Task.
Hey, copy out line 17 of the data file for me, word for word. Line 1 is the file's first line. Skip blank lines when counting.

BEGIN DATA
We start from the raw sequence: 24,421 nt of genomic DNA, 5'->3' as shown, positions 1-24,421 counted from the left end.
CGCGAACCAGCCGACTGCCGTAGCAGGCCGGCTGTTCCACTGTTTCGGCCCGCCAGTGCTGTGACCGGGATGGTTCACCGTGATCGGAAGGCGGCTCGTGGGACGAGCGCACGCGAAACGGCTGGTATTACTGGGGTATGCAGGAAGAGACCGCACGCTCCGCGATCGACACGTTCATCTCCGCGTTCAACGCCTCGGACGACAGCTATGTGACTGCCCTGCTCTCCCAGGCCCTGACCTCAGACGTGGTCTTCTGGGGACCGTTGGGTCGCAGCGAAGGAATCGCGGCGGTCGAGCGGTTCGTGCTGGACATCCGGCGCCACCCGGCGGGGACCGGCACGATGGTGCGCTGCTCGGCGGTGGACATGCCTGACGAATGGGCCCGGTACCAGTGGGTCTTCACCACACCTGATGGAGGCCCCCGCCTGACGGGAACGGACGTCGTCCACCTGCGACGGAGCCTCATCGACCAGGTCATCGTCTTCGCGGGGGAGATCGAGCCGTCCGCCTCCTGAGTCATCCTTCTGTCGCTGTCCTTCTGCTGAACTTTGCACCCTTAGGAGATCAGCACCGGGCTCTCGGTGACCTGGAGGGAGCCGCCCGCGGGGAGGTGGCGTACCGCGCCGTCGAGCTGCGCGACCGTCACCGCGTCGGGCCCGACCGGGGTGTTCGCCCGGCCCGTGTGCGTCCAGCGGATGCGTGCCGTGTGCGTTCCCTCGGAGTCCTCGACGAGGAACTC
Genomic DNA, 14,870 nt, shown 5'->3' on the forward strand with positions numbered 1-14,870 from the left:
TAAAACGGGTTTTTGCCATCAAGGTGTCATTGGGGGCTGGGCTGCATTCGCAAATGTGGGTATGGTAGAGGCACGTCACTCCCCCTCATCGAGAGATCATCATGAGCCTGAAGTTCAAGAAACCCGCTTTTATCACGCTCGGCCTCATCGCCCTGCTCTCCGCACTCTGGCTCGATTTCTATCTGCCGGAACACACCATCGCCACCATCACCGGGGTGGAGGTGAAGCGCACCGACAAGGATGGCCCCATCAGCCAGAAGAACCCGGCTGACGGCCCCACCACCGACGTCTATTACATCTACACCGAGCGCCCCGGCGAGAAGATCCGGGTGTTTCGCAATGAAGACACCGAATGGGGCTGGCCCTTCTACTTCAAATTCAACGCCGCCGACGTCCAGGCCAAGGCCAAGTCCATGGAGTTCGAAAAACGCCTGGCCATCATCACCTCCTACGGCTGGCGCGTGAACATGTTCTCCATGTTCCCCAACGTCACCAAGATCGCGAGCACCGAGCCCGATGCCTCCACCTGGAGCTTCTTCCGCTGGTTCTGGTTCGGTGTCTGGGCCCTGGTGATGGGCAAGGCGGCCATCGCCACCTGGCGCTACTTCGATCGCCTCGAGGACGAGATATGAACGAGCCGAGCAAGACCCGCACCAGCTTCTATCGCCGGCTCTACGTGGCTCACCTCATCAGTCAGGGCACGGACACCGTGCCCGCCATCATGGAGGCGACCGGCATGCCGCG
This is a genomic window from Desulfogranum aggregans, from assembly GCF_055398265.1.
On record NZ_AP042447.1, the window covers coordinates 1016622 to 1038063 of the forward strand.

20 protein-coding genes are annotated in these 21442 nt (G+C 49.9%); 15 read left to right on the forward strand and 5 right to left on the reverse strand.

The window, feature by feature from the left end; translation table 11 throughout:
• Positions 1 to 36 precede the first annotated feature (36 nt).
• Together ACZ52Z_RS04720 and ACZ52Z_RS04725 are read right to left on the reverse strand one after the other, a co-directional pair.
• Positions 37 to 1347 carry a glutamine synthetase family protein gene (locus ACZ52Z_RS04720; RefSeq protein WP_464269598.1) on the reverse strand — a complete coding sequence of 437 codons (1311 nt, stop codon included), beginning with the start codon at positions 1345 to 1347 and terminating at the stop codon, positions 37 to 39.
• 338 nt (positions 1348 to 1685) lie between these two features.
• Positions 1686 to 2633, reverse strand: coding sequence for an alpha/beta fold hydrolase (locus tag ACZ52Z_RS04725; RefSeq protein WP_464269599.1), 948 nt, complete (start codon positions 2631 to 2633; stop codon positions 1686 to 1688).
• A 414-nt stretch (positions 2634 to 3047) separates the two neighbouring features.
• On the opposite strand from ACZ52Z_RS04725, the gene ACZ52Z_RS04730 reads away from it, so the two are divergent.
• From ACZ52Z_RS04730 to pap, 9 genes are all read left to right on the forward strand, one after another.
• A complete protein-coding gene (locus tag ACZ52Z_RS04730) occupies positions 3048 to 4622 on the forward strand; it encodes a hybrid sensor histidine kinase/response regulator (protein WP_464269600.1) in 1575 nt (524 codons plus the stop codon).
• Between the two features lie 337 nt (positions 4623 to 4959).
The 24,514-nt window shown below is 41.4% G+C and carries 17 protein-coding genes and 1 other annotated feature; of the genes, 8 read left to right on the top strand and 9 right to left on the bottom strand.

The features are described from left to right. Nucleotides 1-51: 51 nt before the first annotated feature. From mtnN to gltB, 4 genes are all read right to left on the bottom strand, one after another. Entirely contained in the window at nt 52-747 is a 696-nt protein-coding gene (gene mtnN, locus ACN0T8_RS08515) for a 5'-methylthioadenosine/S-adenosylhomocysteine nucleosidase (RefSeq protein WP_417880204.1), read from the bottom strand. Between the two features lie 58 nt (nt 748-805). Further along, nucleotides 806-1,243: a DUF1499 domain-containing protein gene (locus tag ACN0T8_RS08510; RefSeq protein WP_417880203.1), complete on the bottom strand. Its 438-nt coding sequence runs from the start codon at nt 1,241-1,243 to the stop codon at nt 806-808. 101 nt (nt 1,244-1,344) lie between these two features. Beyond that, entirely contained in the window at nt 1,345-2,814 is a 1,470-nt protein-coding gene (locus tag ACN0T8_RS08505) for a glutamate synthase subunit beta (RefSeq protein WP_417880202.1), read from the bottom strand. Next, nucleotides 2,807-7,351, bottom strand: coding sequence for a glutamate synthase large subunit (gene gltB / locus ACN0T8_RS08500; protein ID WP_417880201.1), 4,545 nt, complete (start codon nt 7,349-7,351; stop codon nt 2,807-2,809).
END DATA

• A complete protein-coding gene (locus tag ACZ52Z_RS04730) occupies positions 3048 to 4622 on the forward strand; it encodes a hybrid sensor histidine kinase/response regulator (protein WP_464269600.1) in 1575 nt (524 codons plus the stop codon).